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One of Philadelphia’s greatest treasures is its long tradition of outstanding volunteer choruses. Most of the singers in these choruses are unpaid volunteers who join the choir for the sheer pleasure of singing great music under the leadership of a professional conductor. This weekend, you can hear concerts that should display the best characteristics of our oldest and youngest currently active examples.
History of awe
The Mendelssohn Club has been wowing Philadelphians since 1874. Over the past 30 years, they’ve premiered some of the most exciting works created by living American composers, including Julia Wolfe’s Pulitzer prize winner, Anthracite Fields. Their Saturday night program celebrates Beethoven’s 250th birthday with two of his choral works. The Choral Fantasy for piano, chorus, and orchestra is a set of variations that climaxes with an early version of the Ode to Joy theme. The Mass in C Minor is a highly personal approach to one of the most basic texts in the Western musical tradition.
The orchestra will be provided by the Symphony in C—one of the three “training orchestras” in the United States. The musicians in training orchestras are all recent graduates of top music schools like Curtis and Juilliard. The training orchestras provide them with opportunities to continue their development before most of them move on to places in major orchestras.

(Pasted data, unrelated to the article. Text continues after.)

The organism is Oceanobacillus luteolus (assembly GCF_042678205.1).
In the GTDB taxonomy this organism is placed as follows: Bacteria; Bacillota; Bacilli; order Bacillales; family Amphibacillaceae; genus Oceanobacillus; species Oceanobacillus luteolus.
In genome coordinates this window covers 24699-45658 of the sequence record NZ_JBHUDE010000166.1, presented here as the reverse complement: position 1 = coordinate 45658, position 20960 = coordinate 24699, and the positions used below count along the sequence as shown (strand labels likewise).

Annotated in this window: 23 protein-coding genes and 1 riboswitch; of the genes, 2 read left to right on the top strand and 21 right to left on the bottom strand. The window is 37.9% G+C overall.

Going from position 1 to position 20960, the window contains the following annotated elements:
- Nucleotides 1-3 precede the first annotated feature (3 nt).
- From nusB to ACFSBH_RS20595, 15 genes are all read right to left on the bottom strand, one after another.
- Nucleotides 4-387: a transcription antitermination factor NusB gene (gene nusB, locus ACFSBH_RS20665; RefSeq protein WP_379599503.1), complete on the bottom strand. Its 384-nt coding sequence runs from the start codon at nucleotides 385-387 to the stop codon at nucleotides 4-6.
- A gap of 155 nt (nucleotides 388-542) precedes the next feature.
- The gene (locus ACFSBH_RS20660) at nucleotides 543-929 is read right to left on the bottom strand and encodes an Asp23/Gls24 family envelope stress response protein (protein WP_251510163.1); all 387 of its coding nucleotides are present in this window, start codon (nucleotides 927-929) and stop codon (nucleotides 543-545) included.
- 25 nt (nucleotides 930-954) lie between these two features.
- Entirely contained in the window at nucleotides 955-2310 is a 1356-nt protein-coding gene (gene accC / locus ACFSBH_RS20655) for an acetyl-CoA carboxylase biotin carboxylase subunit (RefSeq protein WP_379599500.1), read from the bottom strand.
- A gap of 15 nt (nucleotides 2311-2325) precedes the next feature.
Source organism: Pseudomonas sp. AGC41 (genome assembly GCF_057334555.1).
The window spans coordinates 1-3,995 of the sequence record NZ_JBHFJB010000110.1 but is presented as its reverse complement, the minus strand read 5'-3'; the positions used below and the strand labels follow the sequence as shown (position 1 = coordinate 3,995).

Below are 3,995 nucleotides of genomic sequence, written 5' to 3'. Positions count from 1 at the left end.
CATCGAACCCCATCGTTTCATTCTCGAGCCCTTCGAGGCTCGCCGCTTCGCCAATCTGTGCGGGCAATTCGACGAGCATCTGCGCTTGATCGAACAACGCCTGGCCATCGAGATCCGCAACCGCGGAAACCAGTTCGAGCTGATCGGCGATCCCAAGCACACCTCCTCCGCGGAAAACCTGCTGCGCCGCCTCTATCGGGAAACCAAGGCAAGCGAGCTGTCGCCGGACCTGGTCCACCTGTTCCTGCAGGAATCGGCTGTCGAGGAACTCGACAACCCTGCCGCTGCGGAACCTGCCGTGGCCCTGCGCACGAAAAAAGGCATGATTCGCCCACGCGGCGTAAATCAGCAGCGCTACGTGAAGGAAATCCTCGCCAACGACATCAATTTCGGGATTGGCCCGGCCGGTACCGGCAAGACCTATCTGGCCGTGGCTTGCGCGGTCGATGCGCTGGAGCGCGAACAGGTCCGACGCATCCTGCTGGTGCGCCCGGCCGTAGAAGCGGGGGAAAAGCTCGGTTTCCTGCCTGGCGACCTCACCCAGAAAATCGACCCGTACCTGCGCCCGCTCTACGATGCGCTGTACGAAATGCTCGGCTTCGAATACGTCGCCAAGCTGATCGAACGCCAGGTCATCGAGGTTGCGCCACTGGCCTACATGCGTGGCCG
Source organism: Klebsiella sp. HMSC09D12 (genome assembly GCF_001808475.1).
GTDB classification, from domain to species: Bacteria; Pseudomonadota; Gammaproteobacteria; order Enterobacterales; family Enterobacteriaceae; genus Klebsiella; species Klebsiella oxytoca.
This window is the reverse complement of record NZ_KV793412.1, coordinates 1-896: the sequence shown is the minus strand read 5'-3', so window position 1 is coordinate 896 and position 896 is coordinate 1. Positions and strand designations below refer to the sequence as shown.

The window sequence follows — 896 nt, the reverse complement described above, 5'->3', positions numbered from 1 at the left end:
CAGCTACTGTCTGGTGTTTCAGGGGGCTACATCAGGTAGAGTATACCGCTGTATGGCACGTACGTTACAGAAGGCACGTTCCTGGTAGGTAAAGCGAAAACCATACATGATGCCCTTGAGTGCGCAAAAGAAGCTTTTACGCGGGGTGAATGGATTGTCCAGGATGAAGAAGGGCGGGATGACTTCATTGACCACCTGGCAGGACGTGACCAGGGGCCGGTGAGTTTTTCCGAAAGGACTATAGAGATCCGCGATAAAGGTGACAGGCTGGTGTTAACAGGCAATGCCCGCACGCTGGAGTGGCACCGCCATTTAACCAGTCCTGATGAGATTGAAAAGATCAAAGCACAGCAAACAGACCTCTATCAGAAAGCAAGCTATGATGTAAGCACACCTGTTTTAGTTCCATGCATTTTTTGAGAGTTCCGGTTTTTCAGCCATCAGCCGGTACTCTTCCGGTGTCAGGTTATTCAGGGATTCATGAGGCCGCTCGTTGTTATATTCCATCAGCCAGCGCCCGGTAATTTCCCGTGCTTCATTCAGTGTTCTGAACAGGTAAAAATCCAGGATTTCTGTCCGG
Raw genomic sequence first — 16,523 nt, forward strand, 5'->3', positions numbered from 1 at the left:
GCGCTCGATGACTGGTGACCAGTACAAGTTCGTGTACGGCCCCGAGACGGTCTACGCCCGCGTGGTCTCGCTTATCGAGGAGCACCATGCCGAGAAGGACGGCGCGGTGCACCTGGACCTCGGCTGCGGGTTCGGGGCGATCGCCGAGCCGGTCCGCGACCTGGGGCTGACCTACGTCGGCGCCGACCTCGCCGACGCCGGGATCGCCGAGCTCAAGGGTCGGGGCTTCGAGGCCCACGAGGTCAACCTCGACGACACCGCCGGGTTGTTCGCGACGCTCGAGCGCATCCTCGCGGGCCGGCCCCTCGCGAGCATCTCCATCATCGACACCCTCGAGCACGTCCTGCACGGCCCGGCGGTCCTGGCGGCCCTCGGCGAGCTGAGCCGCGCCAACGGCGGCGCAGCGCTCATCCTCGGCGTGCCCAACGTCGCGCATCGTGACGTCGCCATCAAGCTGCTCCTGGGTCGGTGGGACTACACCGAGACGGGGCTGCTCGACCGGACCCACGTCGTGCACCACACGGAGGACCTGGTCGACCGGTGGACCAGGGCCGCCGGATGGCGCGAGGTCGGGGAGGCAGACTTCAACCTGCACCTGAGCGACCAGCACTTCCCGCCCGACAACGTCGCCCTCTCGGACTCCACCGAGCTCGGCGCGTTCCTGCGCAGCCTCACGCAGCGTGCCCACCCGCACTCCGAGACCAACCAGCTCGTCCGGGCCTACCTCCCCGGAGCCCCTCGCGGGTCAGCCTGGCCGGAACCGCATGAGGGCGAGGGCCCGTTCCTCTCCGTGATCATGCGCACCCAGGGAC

Expecting the unexpected
The Chestnut Street Singers call themselves a “cooperative” chamber chorus. They operate without a paid conductor and share chores like program planning and publicity. They’re celebrating their own 10th birthday with concerts that show off the edgy, unpredictable programs that have made them one of the most interesting music organizations in the city. The premiere on their Friday and Sunday programs is a specially commissioned work that uses texts supplied by the members. The other items will all be works by American composers. The composers on the roster include Samuel Barber, George Gershwin, and Julia Wolfe, but most of them have names that are far less familiar. And some of the pieces by the better-known names may have unexpected features.
What, When, Where
The Chestnut Street Singers will present “Always Singing” on Friday, March 6, at 8pm at the Presbyterian Church of Chestnut Hill, 8855 Germantown Ave., Philadelphia, and Sunday, March 8, at 4pm at St. Mark's Church, 1625 Locust St. Admission is free, but donations are appreciated. More information is available online.
The Mendelssohn Club will present “Departures: Beethoven's Mass in C and Choral Fantasy” on Saturday, March 7, at 7:30pm at the Church of the Holy Trinity, 1904 Walnut St., Philadelphia. Tickets are available online, by phone (215) 735-9922, and at the door.
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